In the present study, we demonstrated that the PCSK9 mRNA is down-regulated by tanshinone IIA through the inhibition of promoter activity. The tanshinone IIA-responsive element was characterized and defined to the proximal promoter region (-411 to -336). Within this region of the PCSK9 promoter, there are three potential transcriptional factor binding sites, including the HNF-1α binding element [46], the sterol regulatory element for SREBP2 interaction [46] and FoxO3a binding site [15] that have been identified. We further analyzed the nuclear amounts of HNF-1α, SREBP2 and FoxO3a in tanshinone IIA-treated HepG2 cells. We found that tanshinone IIA (10 μM) slightly reduced nuclear SREBP2 level and dramatically enhanced the nuclear amount of FoxO3a in HepG2 cells. Our data revealed that FoxO3a plays a major role in the tanshinone IIA-mediated PCSK9 transcriptional suppression. The FoxO3a protein is reported to be an important transcription factor and is associated with several essential cellular functions including cell proliferation, apoptosis, metabolism, stress resistance and longevity in several cell types [47, 48].Tao et al. reported that FoxO3 overexpression improves hypercholesterolemia in obsess mouse models. The FoxO3 protein has been demonstrated to coordinate with NAD+-dependent deacetylase sirtuin 6 (Sirt6) for the suppression of SREBP2 expression and modulation of cholesterol biosynthesis in a mouse model [49]. In addition to regulate the SREBP2, FoxO3a has been reported to recruit Sirt6 to the proximal promoter region of PCSK9 and result in the deacetylation of histones H3 at lysine 9 (H3K9) and lysine 56 (H3K56), a repressed state of the chromatin of PCSK9 gene, to suppress the HNF-1α-mediated transcriptional activation, which leads to the down-regulation of PCSK9 mRNA expression [15]. In this study, we found that the accumulation of nuclear FoxO3a protein was markedly increased by tanshinone IIA in a dose-dependent manner in HepG2 cells. We demonstrated that tanshinone IIA increased the FoxO3a/PCSK9 promoter binding capacity in HepG2 cells. Moreover, we found that the level of nuclear HNF-1α protein was not altered, however, the PCSK9 promoter binding capacity of HNF-1α was significantly reduced in tanshinone IIA-treated cells. Our current findings supported that treatment of cells with tanshinone IIA causes an increase in nuclear FoxO3a protein accumulation may recruit Sirt6 deacetylase to promote histones modification, which leads to suppress the promoter-binding capacity of nuclear HNF-1α for PCSK9 transcription. Plas et al. reported that the FoxO3a is phosphorylated by protein kinase B (Akt) and is mainly retained in the cytoplasm for degradation, which decreases the transcriptional activity [50]. Nho et al. reported that the de-phosphorylation of FoxO3a by protein phosphatase-2A (PP2A) results in promoting its translocation to the nucleus [51]. Whether tanshinone IIA affects the kinase or phosphatase activity to increase the nuclear accumulation of FoxO3a protein needs to be further investigated.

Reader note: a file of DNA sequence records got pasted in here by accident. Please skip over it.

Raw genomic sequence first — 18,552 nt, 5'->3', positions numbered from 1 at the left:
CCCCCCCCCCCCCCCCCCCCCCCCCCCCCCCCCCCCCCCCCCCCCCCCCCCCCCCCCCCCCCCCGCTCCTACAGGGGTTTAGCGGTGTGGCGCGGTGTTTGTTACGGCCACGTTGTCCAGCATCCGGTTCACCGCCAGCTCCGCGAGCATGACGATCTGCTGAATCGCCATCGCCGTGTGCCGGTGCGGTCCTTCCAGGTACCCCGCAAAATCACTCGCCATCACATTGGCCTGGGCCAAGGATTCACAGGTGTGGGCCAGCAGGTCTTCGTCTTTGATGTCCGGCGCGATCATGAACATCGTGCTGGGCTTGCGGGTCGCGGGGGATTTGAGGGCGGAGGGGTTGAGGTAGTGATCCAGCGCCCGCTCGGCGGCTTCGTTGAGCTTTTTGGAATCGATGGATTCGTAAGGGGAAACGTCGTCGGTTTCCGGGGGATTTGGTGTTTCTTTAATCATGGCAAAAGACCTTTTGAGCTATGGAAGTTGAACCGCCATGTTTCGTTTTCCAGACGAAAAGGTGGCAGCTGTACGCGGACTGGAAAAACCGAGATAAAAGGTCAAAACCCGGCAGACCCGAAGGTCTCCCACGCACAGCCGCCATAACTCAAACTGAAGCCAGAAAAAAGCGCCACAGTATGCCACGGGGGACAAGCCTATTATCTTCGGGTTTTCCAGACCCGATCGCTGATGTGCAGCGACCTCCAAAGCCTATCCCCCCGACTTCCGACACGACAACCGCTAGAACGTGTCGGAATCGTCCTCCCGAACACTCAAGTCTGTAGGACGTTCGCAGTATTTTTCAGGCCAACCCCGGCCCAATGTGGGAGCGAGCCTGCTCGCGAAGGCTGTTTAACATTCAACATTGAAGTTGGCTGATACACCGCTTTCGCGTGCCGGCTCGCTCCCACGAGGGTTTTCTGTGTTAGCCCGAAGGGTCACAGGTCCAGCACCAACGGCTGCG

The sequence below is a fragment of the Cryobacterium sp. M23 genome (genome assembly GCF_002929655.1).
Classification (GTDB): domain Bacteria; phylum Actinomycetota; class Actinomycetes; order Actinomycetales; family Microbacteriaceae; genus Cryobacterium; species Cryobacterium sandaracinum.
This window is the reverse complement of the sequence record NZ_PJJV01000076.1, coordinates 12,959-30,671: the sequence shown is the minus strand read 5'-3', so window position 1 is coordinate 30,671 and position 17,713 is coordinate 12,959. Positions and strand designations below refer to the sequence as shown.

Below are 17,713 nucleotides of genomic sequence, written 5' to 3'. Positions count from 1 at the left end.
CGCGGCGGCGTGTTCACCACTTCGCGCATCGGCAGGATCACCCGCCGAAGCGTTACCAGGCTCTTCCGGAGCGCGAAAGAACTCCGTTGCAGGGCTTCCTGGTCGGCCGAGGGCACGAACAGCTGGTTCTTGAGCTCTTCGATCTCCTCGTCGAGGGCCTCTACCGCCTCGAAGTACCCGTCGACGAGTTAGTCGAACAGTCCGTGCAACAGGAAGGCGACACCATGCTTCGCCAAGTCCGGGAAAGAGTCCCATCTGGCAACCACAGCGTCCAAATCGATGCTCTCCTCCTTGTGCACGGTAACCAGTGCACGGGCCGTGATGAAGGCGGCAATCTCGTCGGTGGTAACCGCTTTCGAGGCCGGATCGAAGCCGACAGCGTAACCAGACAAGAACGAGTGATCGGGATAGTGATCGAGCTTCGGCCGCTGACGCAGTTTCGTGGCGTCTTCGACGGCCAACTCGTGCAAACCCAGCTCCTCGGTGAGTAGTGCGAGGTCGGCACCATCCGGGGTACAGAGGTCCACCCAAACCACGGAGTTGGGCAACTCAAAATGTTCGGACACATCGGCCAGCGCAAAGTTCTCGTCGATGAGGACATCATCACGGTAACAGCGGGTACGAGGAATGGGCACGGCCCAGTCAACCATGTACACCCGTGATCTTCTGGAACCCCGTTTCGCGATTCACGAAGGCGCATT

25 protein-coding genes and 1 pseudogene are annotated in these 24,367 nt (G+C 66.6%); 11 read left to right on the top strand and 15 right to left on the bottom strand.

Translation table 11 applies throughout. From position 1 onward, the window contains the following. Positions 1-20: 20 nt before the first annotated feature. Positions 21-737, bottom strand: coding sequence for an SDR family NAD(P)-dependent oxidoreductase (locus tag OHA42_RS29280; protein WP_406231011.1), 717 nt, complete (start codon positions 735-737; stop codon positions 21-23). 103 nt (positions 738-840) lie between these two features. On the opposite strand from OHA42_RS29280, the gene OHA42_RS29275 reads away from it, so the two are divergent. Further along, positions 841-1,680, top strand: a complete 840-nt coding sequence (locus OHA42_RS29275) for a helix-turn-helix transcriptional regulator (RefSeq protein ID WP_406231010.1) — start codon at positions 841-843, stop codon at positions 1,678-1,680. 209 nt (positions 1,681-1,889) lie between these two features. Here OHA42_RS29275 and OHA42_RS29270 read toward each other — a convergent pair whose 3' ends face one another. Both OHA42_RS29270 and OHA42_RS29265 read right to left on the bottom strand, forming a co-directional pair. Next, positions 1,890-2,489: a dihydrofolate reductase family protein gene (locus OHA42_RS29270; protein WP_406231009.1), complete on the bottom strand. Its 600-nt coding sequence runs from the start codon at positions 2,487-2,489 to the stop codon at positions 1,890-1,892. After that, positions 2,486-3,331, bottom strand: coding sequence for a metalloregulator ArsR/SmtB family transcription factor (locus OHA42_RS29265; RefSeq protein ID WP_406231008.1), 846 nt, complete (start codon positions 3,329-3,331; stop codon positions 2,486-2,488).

Statins and ezetimibe are the most common and effective drugs for lowering plasma cholesterol levels and improving outcomes from coronary artery diseases [5254]. Statins, 3-hydroxy-3-methylglutaryl-coenzyme A (HMG-CoA) reductase inhibitors, reduce cholesterol levels by inhibiting cholesterol biosynthesis. Statins have been reported to increase the LDLR mRNA level and to enhance the clearance of plasma cholesterol. However, statin therapy has some limitations including intolerance to statin treatment and increased plasma levels of PCSK9 [55, 56]. Statins increase PCSK9 as well as LDLR expression, which compromise the effect of the increased LDLR levels counteracting the ability to reduce the plasma LDL-cholesterol levels. In the present study, tanshinone IIA attenuated lovastatin- or simvastatin-induced PCSK9 mRNA and protein expression. Moreover, a combination of tanshinone IIA and lovastatin or simvastatin dramatically enhanced the LDL-uptake by HepG2 cells. Our results suggest that tanshinone IIA effectively reduces PCSK9 expression and could be used as an effective supplement to statin therapy for greater suppression of LDL-C.

In conclusion, we report that tanshinone IIA exerts the promising effect of PCSK9 down-regulation. Our data elucidates that tanshinone IIA mediates the suppression of PCSK9 in a FoxO3a-related manner, leading to an increase in LDL uptake in hepatic cells. Our findings provide a molecular basis of tanshinone IIA for the development of PCSK9 inhibitors for cholesterol homeostasis maintenance.

Author Contributions

  1. Conceptualization: PYC MJW JHY.
  2. Data curation: HCC PYC JHY.
  3. Formal analysis: HCC PYC.
  4. Funding acquisition: MJW JHY.
  5. Investigation: HCC PYC MHT JHY.
  6. Methodology: HCC MJW MHT JHY.
  7. Project administration: PYC JHY.
  8. Resources: PYC MJW JHY.
  9. Supervision: JHY.
  10. Validation: HCC PYC MHT.
  11. Visualization: HCC PYC JHY.
  12. Writing – original draft: HCC PYC MHT JHY.
  13. Writing – review & editing: HCC PYC MJW JHY.